Ken Annakin (1914-2009) b. Beverley, England.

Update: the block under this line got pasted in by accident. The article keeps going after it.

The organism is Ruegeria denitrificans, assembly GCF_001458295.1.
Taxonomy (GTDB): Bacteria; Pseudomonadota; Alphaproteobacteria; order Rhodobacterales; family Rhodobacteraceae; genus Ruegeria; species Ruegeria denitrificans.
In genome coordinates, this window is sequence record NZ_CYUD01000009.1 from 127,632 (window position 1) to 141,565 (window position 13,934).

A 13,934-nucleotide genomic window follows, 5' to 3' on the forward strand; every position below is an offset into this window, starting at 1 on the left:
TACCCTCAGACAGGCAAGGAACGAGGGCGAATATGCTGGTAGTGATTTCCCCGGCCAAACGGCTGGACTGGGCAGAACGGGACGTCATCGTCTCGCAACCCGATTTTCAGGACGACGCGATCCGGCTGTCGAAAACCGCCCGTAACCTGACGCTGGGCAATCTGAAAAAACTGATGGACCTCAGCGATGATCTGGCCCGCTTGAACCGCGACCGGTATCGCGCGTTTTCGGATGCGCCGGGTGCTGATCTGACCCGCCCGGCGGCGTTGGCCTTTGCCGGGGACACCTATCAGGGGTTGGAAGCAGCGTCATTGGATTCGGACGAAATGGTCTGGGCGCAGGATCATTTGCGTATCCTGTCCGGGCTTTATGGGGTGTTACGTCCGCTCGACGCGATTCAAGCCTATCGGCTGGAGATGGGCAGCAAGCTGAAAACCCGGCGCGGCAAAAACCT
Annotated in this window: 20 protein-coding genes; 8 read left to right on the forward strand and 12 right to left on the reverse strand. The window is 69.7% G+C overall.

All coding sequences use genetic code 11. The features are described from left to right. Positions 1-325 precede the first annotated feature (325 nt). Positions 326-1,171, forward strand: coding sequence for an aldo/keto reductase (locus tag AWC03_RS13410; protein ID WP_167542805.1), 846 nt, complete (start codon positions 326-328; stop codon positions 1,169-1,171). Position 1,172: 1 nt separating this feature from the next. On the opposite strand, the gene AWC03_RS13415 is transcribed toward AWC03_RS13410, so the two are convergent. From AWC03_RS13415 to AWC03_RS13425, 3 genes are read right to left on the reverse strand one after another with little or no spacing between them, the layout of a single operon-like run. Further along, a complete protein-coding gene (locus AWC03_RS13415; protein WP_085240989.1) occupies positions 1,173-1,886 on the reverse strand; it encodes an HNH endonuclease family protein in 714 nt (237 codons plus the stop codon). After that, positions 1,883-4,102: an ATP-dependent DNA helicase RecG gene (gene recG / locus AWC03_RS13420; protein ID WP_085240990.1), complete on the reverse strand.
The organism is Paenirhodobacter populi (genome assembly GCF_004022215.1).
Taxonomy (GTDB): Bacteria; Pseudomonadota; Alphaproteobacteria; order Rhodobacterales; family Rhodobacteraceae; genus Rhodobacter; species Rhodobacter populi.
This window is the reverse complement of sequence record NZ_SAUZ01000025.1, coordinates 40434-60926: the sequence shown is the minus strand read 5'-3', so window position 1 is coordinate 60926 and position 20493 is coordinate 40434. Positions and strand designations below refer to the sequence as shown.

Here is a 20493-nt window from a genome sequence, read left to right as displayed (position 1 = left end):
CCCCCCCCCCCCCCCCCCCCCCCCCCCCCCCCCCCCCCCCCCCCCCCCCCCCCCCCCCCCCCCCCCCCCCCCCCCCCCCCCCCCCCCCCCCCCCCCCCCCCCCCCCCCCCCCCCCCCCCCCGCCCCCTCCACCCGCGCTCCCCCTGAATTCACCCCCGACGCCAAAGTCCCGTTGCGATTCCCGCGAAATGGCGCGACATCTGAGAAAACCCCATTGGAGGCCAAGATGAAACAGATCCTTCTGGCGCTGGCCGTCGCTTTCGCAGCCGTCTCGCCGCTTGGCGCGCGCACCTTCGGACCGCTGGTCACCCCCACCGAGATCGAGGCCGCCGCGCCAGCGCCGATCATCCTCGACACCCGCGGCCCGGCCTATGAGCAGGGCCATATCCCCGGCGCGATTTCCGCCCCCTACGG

A varied career in the Civil Service, as a salesman and as a journalist, gave Annakin a broader experience of life than most British directors. After a number of documentary shorts, his directed his first feature for the Rank Organisation, Holiday Camp (1947), an urban ‘slice of life’ featuring the fictional Cockney Huggett family. The film was a minor success and Annakin directed three more in quick succession; The Huggetts Abroad (1949), Vote for Huggett (1949), and Here Come the Huggetts (1948). Following this he co-directed two Somerset Maugham portmanteau films; Quartet (1948) and Trio (1950). His subsequent output has been generally reliable, but rarely remarkable. During the subsequent years he directed a number of inoffensive but jolly comedies including Hotel Sahara (1951), Value for Money (1955), Three Men in a Boat (1956), Very Important Person (1961), The Fast Lady (1962) and Crooks Anonymous (1962). The one interesting exception was the Graham Greene adaptation Across the Bridge (1957), an offbeat psychological thriller filmed in Spain and boasting a gripping performance from Rod Steiger in the lead role. He is one of a select band of British directors trusted by Hollywood, and much of his work since has been for American companies, directing films such as The Longest Day (1962), Those Magnificent Men in Their Flying Machines (1965) and Battle of the Bulge (1965). “Star Wars” creator George Lucas paid him an indirect compliment when he named the character Anakin Skywalker for him. Annakin was awarded with an OBE in 2002.